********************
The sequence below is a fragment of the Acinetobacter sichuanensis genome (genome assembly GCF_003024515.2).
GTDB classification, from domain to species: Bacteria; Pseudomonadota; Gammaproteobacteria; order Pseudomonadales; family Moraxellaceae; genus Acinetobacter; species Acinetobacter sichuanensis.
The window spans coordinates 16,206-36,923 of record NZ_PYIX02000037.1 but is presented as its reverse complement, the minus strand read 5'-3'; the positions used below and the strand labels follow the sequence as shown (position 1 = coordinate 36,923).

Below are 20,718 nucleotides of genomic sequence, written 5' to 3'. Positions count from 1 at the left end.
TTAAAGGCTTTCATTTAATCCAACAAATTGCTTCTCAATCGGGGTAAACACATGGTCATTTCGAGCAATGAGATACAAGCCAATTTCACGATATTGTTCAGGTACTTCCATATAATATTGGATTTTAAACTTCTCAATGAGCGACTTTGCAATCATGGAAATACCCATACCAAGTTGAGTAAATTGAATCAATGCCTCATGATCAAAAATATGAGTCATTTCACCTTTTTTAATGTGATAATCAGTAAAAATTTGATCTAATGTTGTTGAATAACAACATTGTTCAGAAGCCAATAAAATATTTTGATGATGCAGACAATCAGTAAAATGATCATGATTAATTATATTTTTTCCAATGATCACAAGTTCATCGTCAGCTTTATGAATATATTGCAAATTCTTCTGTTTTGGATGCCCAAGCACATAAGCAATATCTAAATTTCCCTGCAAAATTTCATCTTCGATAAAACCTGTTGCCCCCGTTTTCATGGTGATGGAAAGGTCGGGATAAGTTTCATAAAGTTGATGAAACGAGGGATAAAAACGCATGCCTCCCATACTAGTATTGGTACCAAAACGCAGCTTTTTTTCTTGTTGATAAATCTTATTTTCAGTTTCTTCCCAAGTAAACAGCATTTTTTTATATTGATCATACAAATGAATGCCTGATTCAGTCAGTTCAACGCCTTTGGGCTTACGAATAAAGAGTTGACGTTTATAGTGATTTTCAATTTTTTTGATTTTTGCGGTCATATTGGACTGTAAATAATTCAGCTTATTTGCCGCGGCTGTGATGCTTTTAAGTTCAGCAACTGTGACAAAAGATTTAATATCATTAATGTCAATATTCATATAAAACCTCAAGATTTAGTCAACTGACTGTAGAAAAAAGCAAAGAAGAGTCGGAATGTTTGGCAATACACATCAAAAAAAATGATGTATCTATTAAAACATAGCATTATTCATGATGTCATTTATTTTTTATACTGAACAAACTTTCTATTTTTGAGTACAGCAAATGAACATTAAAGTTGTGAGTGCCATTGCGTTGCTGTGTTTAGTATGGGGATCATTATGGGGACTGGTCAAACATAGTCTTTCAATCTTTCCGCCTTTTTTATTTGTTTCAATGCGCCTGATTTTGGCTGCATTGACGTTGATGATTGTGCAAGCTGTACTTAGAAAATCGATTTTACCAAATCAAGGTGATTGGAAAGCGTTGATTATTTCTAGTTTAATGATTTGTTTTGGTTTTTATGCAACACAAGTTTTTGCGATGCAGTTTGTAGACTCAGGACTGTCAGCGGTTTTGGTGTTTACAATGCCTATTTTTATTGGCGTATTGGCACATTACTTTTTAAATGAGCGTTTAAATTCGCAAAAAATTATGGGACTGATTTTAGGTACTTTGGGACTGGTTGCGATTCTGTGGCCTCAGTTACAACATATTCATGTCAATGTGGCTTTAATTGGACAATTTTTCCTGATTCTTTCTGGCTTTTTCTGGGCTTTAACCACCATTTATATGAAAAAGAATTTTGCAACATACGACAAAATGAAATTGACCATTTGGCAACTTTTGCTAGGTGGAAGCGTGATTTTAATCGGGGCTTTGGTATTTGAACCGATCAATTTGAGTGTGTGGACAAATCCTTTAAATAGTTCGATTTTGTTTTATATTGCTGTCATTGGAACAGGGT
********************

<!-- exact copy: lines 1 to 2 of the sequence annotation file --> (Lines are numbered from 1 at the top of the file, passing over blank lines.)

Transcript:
The sequence below is a fragment of the Acinetobacter sichuanensis genome (genome assembly GCF_003024515.2).
GTDB classification, from domain to species: Bacteria; Pseudomonadota; Gammaproteobacteria; order Pseudomonadales; family Moraxellaceae; genus Acinetobacter; species Acinetobacter sichuanensis.